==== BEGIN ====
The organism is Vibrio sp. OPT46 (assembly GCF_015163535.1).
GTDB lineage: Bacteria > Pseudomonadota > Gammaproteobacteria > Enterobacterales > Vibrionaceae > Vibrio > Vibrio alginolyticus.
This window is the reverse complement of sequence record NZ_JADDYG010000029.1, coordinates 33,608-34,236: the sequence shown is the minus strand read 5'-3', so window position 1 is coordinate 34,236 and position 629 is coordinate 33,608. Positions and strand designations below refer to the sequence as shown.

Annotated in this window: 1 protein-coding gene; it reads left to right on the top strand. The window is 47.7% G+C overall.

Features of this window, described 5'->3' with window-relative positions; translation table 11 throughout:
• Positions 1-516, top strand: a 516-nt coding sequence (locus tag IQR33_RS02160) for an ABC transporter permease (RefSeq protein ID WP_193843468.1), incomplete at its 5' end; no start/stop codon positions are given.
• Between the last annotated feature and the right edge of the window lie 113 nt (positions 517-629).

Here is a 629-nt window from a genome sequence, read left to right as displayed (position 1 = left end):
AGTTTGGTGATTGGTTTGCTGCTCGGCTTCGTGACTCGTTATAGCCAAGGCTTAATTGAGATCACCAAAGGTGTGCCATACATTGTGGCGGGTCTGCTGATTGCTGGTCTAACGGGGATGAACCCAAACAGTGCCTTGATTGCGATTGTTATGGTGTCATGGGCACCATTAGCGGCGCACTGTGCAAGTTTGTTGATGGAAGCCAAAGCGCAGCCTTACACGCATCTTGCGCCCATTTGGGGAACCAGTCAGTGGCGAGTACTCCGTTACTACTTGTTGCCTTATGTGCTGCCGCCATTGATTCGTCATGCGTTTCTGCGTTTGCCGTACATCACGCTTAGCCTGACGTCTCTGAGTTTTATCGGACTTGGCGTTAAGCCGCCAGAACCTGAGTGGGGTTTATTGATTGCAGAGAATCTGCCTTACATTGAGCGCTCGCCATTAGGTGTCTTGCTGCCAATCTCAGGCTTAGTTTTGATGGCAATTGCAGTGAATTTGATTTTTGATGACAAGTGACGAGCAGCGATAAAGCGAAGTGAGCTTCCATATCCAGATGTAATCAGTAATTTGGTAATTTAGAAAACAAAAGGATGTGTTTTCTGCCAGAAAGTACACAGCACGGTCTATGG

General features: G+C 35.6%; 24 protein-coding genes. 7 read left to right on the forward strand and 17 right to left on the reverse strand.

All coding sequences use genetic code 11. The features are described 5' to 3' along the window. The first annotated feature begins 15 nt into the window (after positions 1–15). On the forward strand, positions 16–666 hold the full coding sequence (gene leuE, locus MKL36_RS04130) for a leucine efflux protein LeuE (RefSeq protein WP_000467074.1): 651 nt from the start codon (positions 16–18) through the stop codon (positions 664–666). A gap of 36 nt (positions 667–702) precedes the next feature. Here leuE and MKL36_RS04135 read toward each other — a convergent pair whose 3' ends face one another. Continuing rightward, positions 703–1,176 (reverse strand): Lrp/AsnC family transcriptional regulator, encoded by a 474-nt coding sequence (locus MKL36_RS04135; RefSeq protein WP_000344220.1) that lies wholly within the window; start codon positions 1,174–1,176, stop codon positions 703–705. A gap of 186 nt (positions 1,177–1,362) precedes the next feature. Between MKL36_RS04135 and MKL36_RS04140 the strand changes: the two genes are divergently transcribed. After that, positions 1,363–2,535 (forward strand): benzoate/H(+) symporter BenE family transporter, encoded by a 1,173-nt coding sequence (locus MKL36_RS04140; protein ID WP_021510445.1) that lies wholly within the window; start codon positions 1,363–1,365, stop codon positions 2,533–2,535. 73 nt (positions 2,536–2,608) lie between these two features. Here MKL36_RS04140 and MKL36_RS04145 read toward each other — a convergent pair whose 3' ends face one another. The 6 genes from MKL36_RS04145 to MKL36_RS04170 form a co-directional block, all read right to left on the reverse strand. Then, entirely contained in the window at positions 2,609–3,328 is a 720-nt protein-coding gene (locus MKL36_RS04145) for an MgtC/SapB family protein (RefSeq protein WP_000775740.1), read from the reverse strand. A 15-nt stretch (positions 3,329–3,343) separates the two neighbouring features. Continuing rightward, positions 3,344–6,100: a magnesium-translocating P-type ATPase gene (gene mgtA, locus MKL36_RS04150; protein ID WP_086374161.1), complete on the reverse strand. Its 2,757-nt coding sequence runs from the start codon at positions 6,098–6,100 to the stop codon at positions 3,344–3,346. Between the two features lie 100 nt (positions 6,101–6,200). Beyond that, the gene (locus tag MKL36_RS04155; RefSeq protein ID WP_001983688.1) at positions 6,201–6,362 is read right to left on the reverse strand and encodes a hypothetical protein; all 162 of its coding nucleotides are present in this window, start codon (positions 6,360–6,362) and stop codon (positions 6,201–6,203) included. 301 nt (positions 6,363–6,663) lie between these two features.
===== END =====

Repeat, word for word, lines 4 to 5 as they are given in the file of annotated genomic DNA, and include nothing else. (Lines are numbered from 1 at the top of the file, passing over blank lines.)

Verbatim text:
Annotated in this window: 1 protein-coding gene; it reads left to right on the top strand. The window is 47.7% G+C overall.

Features of this window, described 5'->3' with window-relative positions; translation table 11 throughout: